The book includes twenty stories from writers around the world, including one I wrote about our first two days in New Zealand when we embarked on our 70-day journey through the South Pacific. I called the chapter “Finding Our Bearings on the Banks Peninsula” since it was based largely on a post I wrote here on this website back in 2014.
The funny thing with myths is that there is usually some element of truth to them. But mostly they take us down that dangerous hole of comparison. It has been a process for me to realize that there were things I was aspiring to that simply weren’t real to begin with. Allow me to outline some of the myths I got sucked into believing (and what I’ve decided to do instead!)
Did you know that 98% of outdoor recreation participants were introduced before the age of 18? What that tells me is that we have some work to do as parents – not just work, but a responsibility – to introduce our children to the benefits of the outdoor world and all the dirt, sand and grass stains that come with it.
Let Hawaii Happen. It’s one of the official hashtags (#LetHawaiiHappen) of Hawaii, The Big Island, and also the perfect description of what travelling with a three-year-old really looks like. You can plan all you like, but as we have learned over the years, if you go with the flow and let the day unfold you’re in for an enjoyable ride. Take time to discover the details along the way (toddlers are the perfect guides for pointing out these overlooked wonders!) and you’ll have an even richer experience.
The new year may have offered a chance to turn over a new leaf in life, but in our family we started our new beginnings early. On December 1 we moved into a new house here in Banff when the one we were renting was sold to a new owner. That’s a lot of “new” in two sentences. But, I think it conveys just how much change we’ve experienced around here.
When temperatures drop, it can be difficult to get children to play outside, especially little ones. But, it doesn’t have to be that way, and nor is it that way in certain parts of the globe. Meet Vibeke (Becca) Kvam Johansen. Originally hailing from Norway, but now living in Brooklyn N.Y., Becca discovered upon moving that some of her Norwegian traditions hadn’t quite translated to America. She set out to change that with Ella’s Wool.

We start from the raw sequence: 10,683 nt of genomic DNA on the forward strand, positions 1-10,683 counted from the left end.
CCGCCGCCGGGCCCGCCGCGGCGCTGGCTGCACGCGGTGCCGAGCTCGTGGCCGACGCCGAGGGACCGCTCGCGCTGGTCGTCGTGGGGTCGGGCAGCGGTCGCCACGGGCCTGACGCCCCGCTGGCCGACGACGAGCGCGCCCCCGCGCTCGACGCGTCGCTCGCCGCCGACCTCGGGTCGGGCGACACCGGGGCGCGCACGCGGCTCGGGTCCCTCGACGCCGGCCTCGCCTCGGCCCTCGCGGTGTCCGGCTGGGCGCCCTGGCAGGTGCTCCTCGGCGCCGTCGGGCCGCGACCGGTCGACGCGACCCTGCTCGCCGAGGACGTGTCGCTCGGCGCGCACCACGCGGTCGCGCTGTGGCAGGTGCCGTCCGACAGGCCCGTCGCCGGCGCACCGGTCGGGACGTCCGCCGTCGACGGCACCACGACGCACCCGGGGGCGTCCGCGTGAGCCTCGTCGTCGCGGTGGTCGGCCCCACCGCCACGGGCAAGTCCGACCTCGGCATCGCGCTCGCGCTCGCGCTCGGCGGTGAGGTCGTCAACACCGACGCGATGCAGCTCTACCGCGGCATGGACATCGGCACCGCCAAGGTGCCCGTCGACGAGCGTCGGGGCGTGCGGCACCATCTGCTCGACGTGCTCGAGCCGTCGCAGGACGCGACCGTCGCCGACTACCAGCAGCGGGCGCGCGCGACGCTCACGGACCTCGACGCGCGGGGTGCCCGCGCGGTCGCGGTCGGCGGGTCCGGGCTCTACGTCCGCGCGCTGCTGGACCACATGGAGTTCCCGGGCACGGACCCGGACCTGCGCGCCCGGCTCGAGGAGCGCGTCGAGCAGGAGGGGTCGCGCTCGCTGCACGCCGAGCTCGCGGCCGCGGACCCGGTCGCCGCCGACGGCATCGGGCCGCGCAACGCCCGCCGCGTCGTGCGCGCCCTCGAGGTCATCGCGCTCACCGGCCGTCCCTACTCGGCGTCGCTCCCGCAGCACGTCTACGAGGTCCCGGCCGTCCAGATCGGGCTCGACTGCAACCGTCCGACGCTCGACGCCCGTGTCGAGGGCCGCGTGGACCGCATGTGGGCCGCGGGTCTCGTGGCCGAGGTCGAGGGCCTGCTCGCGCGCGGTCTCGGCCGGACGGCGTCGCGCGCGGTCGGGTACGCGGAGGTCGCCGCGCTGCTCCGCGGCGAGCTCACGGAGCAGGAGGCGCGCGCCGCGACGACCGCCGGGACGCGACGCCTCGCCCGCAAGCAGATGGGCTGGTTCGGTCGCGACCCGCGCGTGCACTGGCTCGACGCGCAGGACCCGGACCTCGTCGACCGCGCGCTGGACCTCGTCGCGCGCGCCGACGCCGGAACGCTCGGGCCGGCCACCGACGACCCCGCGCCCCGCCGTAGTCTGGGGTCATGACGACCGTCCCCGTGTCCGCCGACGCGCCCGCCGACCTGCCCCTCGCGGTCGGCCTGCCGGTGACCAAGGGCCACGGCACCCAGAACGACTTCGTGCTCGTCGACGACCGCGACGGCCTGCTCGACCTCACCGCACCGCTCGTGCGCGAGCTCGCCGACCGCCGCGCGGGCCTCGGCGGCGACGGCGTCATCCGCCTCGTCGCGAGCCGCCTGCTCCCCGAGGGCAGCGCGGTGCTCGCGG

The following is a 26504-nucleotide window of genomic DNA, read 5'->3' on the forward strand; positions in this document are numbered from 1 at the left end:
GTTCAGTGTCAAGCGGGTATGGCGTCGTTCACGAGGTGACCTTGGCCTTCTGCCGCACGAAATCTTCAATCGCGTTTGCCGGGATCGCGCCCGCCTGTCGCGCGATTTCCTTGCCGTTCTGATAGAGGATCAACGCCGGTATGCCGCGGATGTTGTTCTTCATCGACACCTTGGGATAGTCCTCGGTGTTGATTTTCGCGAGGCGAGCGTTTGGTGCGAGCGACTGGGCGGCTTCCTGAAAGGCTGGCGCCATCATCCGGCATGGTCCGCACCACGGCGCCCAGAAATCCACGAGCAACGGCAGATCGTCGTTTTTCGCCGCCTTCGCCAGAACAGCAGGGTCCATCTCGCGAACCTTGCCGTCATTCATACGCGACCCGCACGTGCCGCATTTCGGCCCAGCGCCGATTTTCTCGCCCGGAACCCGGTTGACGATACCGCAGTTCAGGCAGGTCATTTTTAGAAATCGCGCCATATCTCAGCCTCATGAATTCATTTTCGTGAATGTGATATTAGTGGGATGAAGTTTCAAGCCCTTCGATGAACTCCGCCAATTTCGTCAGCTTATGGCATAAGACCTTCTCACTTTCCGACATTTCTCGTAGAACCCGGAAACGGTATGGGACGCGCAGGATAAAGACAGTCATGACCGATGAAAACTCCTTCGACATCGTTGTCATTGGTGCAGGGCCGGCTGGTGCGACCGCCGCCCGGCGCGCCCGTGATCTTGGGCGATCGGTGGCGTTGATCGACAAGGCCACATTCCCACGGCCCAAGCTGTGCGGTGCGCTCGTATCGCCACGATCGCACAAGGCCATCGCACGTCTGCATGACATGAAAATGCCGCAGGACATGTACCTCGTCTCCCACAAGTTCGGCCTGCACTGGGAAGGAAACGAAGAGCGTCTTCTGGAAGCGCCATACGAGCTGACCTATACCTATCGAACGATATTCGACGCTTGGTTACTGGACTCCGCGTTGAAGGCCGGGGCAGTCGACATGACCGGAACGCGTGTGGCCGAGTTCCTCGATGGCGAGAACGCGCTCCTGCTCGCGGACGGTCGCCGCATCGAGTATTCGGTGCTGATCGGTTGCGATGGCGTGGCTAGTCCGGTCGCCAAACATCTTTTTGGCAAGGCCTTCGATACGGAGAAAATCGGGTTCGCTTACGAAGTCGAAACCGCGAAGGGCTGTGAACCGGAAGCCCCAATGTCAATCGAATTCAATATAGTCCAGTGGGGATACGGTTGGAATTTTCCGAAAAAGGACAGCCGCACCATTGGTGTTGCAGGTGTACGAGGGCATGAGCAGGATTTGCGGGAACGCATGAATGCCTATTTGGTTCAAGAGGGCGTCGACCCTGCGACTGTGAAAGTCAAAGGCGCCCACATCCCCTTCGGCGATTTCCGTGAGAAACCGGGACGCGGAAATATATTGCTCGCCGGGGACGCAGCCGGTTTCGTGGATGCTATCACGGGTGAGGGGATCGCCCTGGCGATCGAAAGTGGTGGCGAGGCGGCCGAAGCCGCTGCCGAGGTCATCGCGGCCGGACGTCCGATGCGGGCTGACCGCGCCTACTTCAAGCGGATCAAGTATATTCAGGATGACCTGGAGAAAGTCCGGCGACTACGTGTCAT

I’m here on the last day of 2015 and I made it. That is the important thing. We are on the edge, ready to dive into another year, and one glance at the calendar tells me it will be nothing short of adventurous. For now, let’s take a glance backwards at the past year and the posts that made it into the Top 10 here on AdventurousParents.com.
Since the beginning, this website was positioned to examine the transition of outdoor adventurers to parenthood, the emphasis being on transition. But a transition implies there is an end point or a new phase – like reaching a summit – and so far in parenthood, I feel like I’m on a neverending climb. Just when I think I have reached the top, when I think perhaps I have made that ‘transition’, I realize I have so much farther to go.
I can’t put my finger on the exact moment I first heard the phrase, but it stuck with me. I think I was pregnant and probably soaking up all the best advice I could get on being a positive influence on my child. In my mind, my own attitude played an important role in raising a happy, healthy, and confident little girl in a world that often praises good achievements and performances. The words came to mind again today during a routine trip to the playground…
I can’t shake this part of myself – this yearning desire, this need, for a personal connection with the outdoors. And as my little one grows up, I feel opportunity returning. Which is why it’s so hard when things fall through.
The terrain was getting steeper, blockier and trickier to navigate – the kind of terrain I thrive in. I like to use my hands. I like to solve problems. I […]
Travel with a toddler can create enough stresses on its own. We found our last trip was made easier by adjusting our travel style and bringing along items that alleviated the draining effects of caring for a busy little toddler while away from home. This is by no means a comprehensive list, but it definitely highlights our favourite items.
Hello dear readers! I’m sorry I disappeared for a little while. Life with a toddler is busier than I have ever experienced before. Busier than a full course load and 30+ rehearsal hours a week when I was studying theatre at Queen’s University. Busier than when I was working three jobs at the same time so that I could afford my rent here in Banff. Busier, much busier, than life with a newborn.
What’s on the menu today? I’ve been thinking again about the logistics involved in being a part-time working and outdoorsy mama. I first wrote about it in The Transition to Parenthood: 5 Things I Didn’t Consider. And as we’ve entered toddlerhood, I have discovered more things I didn’t consider. People seemed to have appreciated the first post in this series, so why not a second? Here we go.